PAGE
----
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Assessment of vocal morbidity following cervical endocrine surgery

Abstract : Laryngeal functions (swallowing, breathing and phonating) may be damaged by partial or total exeresis of thyroid and parathyroid glands and by (neck) lymphadenectomies. The impact of these high-risk surgical procedures on phonatory function is the purpose of the present study. Voice troubles may have various origins: laryngeal injury as a result of endotracheal intubation, injury or denervation of laryngeal external muscle structure, injury to the superior or inferior (reccurent) laryngeal nerves (Meek et al., 2008; Van Lierde et al., 2010). In the case of preservation of the nervous system functions, the postoperative voice disorders are characterized by a decrease of speaking fundamental frequency, an amplitude decrease of prosodical variations, an increase of voice instabilities (jitter, shimmer, breathy voice) and a modified Voice Vange Profile in frequency and intensity (Debruyne et al., 1997, Van Lierde et al., 2010). All these studies agree on a recovery of preoperative speech abilities at least three months following surgery, when the laryngeal nerves were unaffected. Yet, voice assessment is always based on a sustained vowel. Does the patient fully recover his abilities to speak and sing? A prospective multimodal epidemiological study was conducted on a group of 74 patients. The speaking and singing abilities were assessed preoperatively and postoperatively (6 to 8 weeks). The surgical procedure was detailed, and the intraoperative neuromonitoring of laryngeal nerves was recorded. Voice assessment was a three-step process: (1) a precise laryngological examination, (2) acoustical and aerodynamical measurements during voicing, speaking and singing tasks, (3) a perceptual self-evaluation (VHI10 questionnaire) of the patient's voice feeling. During step (2), acoustical parameters such as fundamental frequency and vocal intensity were measured. Aerodynamical subglottal pressure was estimated from intra-oral pressure. The Maximum Phonation Time (MPT) was measured on sustained consonants and on a vowel. As a first result, the vocal morbidity of such surgery cannot be neglected. A great number of patients demonstrated vocal problems. These problems can be substantial: unilateral vocal-fold paralysis was observed for 6 patients during the laryngeal-endoscopical examination, laryngeal and vocal abnormalities unrelated to motricity (e.g. cysts or polyps) were found in 13 patients, and other types of abnormalities of the laryngeal movement or associated to adduction-abduction movement were detected on 23 patients. Yet, a majority of patients (39) did not demonstrate any abnormality. Concerning the breathing management, the patients' MPT were postoperatively shorter on the sustained vowel. Estimated subglottal pressure was postoperatively greater in speech, but not in singing where pitch was controlled. The pitch range on Voice Range Profile was postoperatively reduced, as high-pitched tones were more difficult to produce for many patients.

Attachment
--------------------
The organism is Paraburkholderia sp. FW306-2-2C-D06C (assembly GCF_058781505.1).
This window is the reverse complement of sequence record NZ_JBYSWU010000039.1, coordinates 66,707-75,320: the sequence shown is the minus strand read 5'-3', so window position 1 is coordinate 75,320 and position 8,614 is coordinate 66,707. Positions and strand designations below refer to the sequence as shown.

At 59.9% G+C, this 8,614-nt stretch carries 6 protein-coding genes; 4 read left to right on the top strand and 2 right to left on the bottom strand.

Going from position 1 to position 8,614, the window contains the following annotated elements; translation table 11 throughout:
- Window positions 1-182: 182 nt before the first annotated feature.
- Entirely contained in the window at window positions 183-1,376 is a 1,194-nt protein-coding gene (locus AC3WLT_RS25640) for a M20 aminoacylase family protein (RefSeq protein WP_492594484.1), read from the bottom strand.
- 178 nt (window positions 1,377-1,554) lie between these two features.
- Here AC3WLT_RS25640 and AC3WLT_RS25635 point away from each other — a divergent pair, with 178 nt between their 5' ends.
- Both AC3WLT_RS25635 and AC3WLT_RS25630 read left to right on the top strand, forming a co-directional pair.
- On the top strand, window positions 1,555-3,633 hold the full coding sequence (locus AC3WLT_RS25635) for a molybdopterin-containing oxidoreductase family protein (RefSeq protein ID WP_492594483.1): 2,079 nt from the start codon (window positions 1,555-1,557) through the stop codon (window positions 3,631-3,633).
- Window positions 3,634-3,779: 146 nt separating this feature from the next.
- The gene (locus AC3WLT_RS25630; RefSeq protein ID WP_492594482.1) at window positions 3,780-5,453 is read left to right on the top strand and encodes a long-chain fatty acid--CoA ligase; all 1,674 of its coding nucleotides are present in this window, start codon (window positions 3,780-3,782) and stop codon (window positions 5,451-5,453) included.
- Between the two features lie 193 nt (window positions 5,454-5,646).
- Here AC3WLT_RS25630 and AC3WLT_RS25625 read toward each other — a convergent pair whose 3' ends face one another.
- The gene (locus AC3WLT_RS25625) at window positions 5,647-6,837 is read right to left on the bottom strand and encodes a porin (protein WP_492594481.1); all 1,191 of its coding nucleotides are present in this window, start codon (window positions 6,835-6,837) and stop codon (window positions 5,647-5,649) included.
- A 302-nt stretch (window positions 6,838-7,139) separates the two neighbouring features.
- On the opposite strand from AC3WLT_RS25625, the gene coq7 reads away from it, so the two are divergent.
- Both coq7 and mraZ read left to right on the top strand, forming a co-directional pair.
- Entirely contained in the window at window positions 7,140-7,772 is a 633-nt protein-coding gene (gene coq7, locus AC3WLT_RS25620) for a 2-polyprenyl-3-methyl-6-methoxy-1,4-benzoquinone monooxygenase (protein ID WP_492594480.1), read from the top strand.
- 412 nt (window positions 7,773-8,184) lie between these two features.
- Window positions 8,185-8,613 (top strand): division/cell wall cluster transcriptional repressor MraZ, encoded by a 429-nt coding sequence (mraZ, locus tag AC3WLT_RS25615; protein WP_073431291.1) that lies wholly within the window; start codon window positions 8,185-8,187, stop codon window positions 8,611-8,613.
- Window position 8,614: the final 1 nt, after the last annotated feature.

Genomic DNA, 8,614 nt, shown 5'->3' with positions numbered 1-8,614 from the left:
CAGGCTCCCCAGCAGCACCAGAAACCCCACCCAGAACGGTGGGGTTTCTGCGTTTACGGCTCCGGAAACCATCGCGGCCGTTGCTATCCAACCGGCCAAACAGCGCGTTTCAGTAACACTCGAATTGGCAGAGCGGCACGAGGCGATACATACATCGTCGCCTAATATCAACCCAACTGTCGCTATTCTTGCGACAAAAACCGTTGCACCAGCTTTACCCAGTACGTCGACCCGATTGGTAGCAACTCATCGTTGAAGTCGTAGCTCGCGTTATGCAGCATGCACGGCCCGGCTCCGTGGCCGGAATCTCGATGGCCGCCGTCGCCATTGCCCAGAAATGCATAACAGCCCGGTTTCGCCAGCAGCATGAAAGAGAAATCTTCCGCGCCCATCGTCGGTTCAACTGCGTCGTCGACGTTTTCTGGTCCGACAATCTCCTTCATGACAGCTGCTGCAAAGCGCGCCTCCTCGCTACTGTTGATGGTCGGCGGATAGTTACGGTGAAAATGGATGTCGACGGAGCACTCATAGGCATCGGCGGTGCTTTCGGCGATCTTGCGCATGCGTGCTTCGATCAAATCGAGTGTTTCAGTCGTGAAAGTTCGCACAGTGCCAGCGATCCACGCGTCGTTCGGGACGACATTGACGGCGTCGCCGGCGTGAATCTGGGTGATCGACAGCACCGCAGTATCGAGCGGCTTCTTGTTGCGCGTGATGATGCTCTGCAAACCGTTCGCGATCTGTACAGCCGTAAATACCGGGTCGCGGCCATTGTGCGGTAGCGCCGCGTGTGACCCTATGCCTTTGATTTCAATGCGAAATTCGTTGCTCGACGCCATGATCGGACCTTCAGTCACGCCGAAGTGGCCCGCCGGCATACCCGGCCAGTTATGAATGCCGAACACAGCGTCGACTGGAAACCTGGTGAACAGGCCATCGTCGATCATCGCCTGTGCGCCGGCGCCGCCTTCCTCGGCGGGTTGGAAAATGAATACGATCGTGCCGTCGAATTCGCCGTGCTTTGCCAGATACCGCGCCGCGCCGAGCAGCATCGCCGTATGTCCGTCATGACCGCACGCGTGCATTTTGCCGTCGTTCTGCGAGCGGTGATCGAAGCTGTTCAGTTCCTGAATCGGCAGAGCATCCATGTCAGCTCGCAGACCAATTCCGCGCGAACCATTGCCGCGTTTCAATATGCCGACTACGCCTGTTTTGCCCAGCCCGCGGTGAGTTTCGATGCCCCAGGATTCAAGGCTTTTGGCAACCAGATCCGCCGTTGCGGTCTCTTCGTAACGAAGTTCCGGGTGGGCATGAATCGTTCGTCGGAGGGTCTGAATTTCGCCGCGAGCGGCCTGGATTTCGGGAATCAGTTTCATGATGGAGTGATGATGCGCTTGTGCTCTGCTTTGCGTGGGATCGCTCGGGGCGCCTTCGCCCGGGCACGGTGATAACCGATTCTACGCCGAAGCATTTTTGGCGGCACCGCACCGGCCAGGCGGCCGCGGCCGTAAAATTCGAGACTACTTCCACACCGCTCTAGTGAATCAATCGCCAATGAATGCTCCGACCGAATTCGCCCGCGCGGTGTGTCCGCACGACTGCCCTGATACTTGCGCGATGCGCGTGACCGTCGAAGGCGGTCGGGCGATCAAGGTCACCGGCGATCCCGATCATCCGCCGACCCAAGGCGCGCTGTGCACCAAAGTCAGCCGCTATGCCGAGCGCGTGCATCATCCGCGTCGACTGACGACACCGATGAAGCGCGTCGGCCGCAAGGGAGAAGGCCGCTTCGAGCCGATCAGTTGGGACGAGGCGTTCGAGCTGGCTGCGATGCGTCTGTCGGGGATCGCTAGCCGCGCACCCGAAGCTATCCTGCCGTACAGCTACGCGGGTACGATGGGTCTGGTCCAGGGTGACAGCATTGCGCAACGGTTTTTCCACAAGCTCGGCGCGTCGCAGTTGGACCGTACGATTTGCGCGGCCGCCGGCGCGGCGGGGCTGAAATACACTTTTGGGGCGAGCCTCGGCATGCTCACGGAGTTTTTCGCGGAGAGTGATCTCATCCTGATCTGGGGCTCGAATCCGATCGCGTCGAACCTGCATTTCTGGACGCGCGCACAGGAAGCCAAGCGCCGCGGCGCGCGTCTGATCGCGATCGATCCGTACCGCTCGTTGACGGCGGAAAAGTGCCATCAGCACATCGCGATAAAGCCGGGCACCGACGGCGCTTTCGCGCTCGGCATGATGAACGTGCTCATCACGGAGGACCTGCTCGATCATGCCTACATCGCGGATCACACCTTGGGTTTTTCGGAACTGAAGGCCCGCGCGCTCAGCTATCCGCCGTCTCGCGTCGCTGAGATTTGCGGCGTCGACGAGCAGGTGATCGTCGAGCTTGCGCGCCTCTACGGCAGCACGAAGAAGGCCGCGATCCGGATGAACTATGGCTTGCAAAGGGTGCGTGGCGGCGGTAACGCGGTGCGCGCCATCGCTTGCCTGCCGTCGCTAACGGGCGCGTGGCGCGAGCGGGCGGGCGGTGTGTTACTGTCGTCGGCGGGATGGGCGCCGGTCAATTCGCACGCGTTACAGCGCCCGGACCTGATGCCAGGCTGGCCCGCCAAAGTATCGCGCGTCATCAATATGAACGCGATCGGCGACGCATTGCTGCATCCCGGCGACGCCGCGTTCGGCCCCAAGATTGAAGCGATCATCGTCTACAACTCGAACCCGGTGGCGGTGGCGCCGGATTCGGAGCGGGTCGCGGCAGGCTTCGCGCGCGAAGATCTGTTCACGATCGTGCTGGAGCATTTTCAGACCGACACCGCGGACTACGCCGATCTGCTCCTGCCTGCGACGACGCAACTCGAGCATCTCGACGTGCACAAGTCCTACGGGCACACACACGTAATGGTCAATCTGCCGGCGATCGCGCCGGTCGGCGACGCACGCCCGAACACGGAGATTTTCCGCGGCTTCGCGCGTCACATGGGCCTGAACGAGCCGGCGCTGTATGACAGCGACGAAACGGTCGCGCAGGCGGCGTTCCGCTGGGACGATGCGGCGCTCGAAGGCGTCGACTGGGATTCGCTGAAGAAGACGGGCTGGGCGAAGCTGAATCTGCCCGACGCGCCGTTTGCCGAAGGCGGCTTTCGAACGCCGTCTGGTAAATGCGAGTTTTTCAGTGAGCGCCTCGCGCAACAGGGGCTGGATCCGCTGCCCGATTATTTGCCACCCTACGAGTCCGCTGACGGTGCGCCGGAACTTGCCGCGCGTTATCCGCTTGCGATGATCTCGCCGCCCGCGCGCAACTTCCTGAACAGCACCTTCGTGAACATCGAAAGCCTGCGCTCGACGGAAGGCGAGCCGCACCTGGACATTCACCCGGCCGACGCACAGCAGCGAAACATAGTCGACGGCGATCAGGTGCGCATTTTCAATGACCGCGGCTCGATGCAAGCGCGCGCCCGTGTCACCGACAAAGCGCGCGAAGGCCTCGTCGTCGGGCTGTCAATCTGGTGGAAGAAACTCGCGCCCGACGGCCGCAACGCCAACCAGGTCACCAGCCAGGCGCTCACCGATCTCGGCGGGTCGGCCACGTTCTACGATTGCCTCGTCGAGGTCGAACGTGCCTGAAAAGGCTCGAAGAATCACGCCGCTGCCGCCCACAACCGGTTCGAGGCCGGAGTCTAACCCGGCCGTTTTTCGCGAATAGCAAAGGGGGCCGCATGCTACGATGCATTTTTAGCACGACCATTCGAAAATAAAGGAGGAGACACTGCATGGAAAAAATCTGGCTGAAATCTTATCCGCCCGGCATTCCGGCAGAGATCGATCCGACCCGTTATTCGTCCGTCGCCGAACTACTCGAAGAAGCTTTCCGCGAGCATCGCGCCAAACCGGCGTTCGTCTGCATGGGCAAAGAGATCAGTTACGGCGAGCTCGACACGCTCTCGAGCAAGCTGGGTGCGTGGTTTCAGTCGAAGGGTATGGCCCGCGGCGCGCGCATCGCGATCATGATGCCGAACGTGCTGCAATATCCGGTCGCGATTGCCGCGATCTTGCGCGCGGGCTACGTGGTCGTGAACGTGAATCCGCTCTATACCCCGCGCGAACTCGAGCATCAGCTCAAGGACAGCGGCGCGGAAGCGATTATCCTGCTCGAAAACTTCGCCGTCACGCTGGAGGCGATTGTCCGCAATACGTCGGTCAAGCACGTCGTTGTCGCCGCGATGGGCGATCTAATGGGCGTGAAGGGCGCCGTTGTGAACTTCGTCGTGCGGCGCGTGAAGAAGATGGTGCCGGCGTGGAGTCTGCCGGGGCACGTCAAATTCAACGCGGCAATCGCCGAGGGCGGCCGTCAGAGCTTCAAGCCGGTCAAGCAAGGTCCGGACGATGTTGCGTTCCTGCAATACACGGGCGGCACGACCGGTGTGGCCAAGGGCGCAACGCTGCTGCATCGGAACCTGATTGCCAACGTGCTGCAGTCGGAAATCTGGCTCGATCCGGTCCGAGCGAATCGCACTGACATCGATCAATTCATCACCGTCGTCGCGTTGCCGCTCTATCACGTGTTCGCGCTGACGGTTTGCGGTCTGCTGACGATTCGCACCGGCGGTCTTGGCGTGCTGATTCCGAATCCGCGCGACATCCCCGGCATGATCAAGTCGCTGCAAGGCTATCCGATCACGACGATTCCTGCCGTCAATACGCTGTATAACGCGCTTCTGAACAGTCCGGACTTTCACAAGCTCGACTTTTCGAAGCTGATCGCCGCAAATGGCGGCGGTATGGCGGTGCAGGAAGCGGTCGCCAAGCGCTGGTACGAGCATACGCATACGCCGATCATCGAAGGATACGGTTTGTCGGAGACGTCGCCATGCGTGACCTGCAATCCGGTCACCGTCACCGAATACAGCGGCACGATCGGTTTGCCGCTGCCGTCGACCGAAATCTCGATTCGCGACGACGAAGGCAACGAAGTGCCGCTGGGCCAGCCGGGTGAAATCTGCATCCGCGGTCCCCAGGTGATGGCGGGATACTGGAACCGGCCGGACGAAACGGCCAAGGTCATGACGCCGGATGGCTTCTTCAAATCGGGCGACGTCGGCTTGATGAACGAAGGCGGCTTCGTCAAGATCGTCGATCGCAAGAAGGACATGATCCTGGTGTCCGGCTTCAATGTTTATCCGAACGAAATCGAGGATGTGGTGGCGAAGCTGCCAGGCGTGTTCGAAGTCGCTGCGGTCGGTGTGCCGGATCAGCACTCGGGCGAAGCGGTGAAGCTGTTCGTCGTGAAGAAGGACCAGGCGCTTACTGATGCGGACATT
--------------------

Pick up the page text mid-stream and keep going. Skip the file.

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Sébastien Guigard, Nathalie Henrich Bernardoni, Jocelyne Sarfati, Christophe Savariaux, Philippe Chaffanjon. Assessment of vocal morbidity following cervical endocrine surgery. 5th International Congress of the World Voice Consortium, Oct 2012, Louxor, Egypt. ⟨hal-00769564⟩

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